Millions of stray dogs live on the streets of India. Most are direct descendants of their feral canine ancestors, a "breed" much older than any AKC (American Kennel Club) breed. With the recent increase in popularity among Indians of full breed dogs, more and more street dogs are abandoned pets or have bred with pet breeds.
Although they are widely feared because some carry rabies, for the most part India's street dogs are nonaggressive and will only bite if provoked. Indeed, many are fearful of humans. Sadly, their fear is well founded.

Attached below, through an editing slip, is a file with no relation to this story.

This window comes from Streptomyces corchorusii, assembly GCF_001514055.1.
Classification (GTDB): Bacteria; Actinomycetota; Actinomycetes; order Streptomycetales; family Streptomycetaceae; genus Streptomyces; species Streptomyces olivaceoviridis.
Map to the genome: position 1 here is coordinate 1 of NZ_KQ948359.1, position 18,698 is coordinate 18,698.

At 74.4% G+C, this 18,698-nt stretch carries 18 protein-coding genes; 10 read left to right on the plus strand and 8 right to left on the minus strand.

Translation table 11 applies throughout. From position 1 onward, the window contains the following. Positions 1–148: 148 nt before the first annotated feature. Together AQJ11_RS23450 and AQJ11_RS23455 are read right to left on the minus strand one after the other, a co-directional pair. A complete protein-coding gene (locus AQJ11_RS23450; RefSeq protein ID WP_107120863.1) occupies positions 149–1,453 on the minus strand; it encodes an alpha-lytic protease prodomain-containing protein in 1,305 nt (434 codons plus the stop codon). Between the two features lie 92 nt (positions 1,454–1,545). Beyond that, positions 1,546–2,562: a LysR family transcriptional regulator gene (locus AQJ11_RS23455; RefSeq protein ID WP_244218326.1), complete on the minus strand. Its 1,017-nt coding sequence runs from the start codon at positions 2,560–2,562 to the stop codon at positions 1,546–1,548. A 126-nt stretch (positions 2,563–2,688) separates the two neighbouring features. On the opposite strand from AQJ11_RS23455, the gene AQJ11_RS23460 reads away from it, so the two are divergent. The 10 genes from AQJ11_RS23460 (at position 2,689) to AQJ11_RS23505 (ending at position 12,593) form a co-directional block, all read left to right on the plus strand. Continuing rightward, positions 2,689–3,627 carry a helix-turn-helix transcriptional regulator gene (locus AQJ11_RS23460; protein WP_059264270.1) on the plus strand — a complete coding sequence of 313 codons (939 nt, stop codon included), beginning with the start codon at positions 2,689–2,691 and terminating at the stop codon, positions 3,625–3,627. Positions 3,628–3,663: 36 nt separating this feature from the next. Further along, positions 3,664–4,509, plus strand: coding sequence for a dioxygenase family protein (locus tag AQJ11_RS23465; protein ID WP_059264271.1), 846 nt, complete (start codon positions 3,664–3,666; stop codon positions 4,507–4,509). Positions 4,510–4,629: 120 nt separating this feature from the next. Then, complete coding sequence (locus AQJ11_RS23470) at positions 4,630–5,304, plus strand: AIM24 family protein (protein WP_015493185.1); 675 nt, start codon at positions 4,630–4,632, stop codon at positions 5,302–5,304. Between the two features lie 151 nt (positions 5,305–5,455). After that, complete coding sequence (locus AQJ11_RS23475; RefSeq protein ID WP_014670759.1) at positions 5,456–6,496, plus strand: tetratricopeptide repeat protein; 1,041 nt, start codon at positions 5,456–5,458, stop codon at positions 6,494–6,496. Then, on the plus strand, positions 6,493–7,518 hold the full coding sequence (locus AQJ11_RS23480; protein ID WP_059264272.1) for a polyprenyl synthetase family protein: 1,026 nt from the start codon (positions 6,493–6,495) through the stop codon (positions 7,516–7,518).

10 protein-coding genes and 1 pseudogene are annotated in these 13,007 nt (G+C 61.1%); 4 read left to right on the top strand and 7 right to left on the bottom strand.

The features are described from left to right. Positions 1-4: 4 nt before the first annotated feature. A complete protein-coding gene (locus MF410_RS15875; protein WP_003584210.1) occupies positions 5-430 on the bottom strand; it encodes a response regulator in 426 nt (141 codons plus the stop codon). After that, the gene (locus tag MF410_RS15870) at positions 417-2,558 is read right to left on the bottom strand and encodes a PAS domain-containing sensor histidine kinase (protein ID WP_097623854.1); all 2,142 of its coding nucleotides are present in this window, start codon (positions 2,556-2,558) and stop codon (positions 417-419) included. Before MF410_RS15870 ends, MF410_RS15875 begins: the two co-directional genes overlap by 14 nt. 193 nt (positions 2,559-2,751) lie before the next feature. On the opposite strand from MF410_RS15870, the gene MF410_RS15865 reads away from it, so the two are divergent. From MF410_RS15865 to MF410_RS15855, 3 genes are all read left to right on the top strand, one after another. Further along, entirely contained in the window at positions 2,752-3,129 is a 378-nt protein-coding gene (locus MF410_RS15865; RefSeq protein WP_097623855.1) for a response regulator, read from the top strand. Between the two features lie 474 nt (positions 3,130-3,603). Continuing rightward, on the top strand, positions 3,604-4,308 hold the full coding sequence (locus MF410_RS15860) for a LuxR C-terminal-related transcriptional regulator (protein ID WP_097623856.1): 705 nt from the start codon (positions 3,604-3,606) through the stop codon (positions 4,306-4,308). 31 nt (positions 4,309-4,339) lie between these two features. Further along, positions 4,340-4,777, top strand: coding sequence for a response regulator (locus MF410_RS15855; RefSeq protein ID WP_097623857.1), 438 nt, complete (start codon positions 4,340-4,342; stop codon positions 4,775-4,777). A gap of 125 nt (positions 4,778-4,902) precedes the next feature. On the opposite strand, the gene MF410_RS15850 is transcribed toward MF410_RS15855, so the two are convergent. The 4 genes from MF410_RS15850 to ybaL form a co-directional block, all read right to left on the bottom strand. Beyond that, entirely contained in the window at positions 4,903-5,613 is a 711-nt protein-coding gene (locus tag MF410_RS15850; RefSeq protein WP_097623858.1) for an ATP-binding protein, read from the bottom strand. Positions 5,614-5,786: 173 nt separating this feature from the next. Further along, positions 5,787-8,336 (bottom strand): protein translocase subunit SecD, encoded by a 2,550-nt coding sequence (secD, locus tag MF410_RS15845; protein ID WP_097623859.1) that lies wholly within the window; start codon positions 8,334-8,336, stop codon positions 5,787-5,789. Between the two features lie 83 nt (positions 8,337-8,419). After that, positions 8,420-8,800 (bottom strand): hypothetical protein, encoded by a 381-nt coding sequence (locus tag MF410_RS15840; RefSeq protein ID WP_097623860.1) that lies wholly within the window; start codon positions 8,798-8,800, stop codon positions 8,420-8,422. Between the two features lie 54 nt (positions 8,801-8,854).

India's street dog population is closely associated with municipal sanitation practices – or neglect thereof. Because these homeless dogs often survive by scavenging rubbish, exposed garbage means more healthy dogs – and more puppies. Ironically, this actually makes the dogs a boon to public sanitation. By scavenging garbage, they reduce perishable waste that could otherwise be a source of contamination for people. And their presence around garbage keeps away other potentially dangerous scavengers, such as rats and mice, that pose a threat to public health